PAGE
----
1. Planets move in elliptical orbits with the Sun at one focus.
2. The speed of the planet changes at each moment so that the time between two positions is always proportional to the area swept over on the orbit between these positions.

Only a few contemporary "scientists" understood and
appreciated Kepler's Astronomia Nova (©P. Habison)
Only 75 years later, Isaac Newton will fully understand Kepler's writings by applying to the orbiting planets in Kepler's Laws one of the basic principles in physics the Conservation Laws, in this case, the conservation of angular momentum. In 1684 he published the paper De motu corporum in gyrum.

In the following, I would like to show you some of my photos taken during our guided tours.

A visit to the castle

Approaching St. Vitus cathedral at the castle ground
A look into the choir that was still finished in the Middle Ages
St. John of Nepomuk's drama in three acts shown on one painting in the St Vitus Cathedral:
1. Nepomuk hears the Queen's confession.
2. King Wenceslaus demands Nepomuk to divulge the secrets of the queen's confession.
3. Nepomuk refuses, is thrown from Charles Bridge, and drowns in the Moldavia river.
Crowds of tourists passing the great hall at the castle
on their way to and from the site of the 1618 defenestration.
Recovering with an Apfelstrudel (the best!) at the Castle Café
Changing of the guards at the castle
View from the castle unto the roofs of Prague.
Note in the back the Palais Lobkowicz, site of the German embassy.
Last view on the castle from Wallenstein's Gardens.

An original vestige of Prague's University founded in 1348
Today's entry to the Universitas Carolina
A traffic light at Charles Bridge channeling the crowds of tourists

Muzeum Speculum Alchemiae

Making gold

A problem everywhere: No drinks, no noise?

Library of the Strahov Monastery

"Science is difficult but fertile."
The interior is absolutely impressive ...
... and the view down onto the Golden City too.
Passing the Loreto Church ...
...discovering German street names ...
... and arriving at Tycho Brahe's house in the Castle Quarter, "The Golden Griffin."
Dr. Peter Habison gave an outdoor lecture.

The Klementinum

The National Library of the Czech Republic
Breathtaking views from the astronomical tower (see above) on
Baroque St. Nicolas Church, Tyn's Church, and the Powder Tower
To the west, the Hradčany hill with castle and St. Vitus Church.

Pinkas Synagogue, Old-New Synagogue. and Old Cemetary

On the walls of the Pinkas Synagogue are written the names of all the Czech Jews
 who perished in the Holocaust.
The Thora shrine at the Pinkas Synagogue is flanked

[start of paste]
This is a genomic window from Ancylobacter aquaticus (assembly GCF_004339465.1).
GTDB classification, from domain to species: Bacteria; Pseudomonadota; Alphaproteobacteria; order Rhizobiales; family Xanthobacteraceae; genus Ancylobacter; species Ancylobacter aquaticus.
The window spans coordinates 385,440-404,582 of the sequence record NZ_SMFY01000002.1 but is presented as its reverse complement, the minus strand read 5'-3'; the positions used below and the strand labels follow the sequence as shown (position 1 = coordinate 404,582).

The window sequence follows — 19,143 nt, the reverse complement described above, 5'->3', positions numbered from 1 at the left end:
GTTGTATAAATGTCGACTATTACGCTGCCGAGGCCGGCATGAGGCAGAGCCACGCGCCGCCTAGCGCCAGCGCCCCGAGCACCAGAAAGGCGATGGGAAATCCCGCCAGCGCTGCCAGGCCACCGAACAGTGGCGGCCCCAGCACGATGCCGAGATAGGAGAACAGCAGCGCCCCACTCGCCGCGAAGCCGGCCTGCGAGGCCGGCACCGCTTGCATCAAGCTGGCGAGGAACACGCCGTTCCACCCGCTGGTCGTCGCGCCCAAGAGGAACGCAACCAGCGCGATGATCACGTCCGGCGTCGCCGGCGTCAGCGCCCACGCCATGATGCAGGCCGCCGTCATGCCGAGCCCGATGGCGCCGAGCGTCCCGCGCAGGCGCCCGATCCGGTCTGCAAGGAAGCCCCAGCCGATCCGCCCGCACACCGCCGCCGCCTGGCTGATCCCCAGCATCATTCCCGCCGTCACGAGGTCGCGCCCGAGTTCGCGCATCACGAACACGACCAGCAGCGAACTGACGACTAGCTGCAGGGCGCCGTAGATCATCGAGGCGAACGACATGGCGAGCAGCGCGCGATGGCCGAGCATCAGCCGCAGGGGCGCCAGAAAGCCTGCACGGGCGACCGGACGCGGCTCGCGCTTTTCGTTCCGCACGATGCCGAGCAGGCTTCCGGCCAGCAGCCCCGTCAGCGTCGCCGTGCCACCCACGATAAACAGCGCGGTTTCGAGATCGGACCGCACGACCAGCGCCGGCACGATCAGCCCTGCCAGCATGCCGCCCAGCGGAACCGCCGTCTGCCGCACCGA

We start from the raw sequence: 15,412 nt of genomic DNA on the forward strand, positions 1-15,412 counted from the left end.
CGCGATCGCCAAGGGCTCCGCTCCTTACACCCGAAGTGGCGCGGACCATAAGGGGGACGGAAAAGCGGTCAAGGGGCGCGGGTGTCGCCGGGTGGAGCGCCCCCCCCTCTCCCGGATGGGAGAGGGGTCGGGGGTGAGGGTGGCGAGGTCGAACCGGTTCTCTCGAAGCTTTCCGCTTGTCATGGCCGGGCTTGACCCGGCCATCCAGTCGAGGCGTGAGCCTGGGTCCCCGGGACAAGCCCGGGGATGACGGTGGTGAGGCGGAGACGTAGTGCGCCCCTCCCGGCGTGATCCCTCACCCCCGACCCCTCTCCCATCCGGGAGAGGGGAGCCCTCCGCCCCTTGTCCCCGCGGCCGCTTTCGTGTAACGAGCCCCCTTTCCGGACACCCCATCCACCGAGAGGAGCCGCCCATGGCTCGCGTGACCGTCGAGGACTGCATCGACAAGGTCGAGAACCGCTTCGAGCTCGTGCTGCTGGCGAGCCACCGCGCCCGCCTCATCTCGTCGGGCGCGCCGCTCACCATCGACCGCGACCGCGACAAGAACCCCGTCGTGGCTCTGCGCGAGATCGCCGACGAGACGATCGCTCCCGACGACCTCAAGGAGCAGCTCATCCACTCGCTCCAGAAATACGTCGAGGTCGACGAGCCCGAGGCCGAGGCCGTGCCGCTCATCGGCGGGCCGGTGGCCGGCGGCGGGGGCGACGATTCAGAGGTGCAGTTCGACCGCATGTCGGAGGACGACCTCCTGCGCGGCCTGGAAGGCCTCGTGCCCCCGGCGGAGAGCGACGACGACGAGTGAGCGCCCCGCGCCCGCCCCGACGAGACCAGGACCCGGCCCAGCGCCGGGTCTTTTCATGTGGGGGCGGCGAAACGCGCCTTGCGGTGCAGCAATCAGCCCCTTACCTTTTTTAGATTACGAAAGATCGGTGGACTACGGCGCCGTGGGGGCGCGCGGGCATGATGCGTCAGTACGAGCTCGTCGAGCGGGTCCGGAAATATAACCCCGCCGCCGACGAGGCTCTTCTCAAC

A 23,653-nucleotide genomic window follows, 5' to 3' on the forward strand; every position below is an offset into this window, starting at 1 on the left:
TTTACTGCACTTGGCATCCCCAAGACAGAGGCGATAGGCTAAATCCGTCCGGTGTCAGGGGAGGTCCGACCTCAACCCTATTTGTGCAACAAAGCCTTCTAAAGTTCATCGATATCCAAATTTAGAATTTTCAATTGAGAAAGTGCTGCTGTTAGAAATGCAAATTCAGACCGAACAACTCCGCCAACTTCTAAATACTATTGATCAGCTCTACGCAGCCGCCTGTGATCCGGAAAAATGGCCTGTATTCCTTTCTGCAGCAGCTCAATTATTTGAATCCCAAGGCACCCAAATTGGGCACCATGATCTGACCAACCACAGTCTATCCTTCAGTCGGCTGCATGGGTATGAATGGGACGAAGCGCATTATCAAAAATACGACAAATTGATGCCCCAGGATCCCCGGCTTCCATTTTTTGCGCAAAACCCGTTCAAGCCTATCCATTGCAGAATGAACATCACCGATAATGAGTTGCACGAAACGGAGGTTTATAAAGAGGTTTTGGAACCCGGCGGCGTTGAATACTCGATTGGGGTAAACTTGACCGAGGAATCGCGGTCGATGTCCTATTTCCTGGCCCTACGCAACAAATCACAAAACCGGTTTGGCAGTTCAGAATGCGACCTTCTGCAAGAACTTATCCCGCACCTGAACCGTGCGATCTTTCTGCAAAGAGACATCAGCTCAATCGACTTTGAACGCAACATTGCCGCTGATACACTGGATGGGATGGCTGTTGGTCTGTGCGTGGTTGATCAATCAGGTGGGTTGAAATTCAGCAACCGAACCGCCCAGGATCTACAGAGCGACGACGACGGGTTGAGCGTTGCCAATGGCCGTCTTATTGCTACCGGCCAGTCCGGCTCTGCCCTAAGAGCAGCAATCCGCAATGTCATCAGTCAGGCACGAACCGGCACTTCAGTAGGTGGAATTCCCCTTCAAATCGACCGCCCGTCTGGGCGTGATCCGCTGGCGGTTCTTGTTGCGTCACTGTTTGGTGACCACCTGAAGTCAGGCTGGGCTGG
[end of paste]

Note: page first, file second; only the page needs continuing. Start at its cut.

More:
with the names of concentration camps
The Old Jewish Cemetary ...
... of the 15th century.
The oldest tombstone of Avigdor Kara from 1439
Rabbi Loew's tombstone of 1609
Interior of the Old New Synagogue where Rabbi Loew taught.
Rabbi  Loew's seat in front of the Thora shrine, untouched.
The Golden City is a place to visit.

Saturday, October 26, 2019

Journalist Alexander von Humboldt

Last Thursday, Red Baron listened to an impressive lecture by Michael Strobl, co-editor of the Bern edition of Alexander von Humboldt's writings. This year is von Humboldt's 250th birthday, and I blogged about some of his "non-scientific" writing briefly the other day.

In fact, von Humboldt not only was a natural scientist, but also a journalist. As such, he wrote against slavery, for the emancipation of the Jews and about the destruction of nature by man.

Dr. Stroble showed some relevant documents taken from the Bern edition. I was particularly thrilled by a map of America from 1500 found and published by von Humboldt.

As a mother tongue, Alexander spoke French - his mother being a rich Huguenot from Berlin. So his self-portrait of 1814 shows un bel homme.

Von Humboldt's book against slavery is published in the States, although in an abridged version.

In an article in the Neue Zürcher-Zeitung von Humboldt sustains his liberal "expedition" colleague and Senator from California, John C. Frémont, in his fight against slavery. He also supported his friend in his bid for the US Presidency in 1856. Frémont lost.

Concerning the Jews, von Humboldt denounces that in the dark centuries, Christian men/women went astray by interpreting God's age-old laws pretentiously. He did not know that the worst was still to come.

As Goethe von Humboldt too participates in the fight between Neptunists and Plutonists, e.g., about the question are basalt formations sediments, or are they of a volcanic origin?

Here von Humboldt subserviently dedicated his work "About the construction and mode of action of the volcanoes" to the Titan in Weimar.

Twice von Humboldt tried to climb the Chimborazo.

A painting of old von Humboldt with his object of desire in the background.

In his last writing, von Humboldt complained about his suffering from pressure by the number of letters he receives and begs for mercy. Twentyone days later, he died. What a genius!